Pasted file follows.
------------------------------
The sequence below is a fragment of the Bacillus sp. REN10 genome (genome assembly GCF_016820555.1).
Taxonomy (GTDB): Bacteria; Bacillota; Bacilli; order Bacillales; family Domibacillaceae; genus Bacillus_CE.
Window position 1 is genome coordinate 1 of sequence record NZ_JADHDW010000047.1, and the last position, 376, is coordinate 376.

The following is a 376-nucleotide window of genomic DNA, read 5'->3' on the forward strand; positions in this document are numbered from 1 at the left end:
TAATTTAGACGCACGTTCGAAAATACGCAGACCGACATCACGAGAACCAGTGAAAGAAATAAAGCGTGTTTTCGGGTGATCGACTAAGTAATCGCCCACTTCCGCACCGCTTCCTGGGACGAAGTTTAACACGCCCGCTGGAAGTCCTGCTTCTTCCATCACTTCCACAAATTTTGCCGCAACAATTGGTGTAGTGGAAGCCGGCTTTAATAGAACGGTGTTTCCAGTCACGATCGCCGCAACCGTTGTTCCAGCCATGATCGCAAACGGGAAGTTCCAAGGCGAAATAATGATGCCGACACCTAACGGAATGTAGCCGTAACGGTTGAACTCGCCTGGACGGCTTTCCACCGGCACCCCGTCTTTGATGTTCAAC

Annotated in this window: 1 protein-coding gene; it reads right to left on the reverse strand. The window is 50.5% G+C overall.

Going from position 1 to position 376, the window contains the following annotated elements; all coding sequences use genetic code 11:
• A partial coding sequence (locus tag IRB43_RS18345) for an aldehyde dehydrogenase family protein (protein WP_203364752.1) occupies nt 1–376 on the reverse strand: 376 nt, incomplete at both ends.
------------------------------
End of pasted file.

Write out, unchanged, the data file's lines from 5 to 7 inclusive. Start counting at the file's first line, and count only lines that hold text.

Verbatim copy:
TAATTTAGACGCACGTTCGAAAATACGCAGACCGACATCACGAGAACCAGTGAAAGAAATAAAGCGTGTTTTCGGGTGATCGACTAAGTAATCGCCCACTTCCGCACCGCTTCCTGGGACGAAGTTTAACACGCCCGCTGGAAGTCCTGCTTCTTCCATCACTTCCACAAATTTTGCCGCAACAATTGGTGTAGTGGAAGCCGGCTTTAATAGAACGGTGTTTCCAGTCACGATCGCCGCAACCGTTGTTCCAGCCATGATCGCAAACGGGAAGTTCCAAGGCGAAATAATGATGCCGACACCTAACGGAATGTAGCCGTAACGGTTGAACTCGCCTGGACGGCTTTCCACCGGCACCCCGTCTTTGATGTTCAAC

Annotated in this window: 1 protein-coding gene; it reads right to left on the reverse strand. The window is 50.5% G+C overall.

Going from position 1 to position 376, the window contains the following annotated elements; all coding sequences use genetic code 11: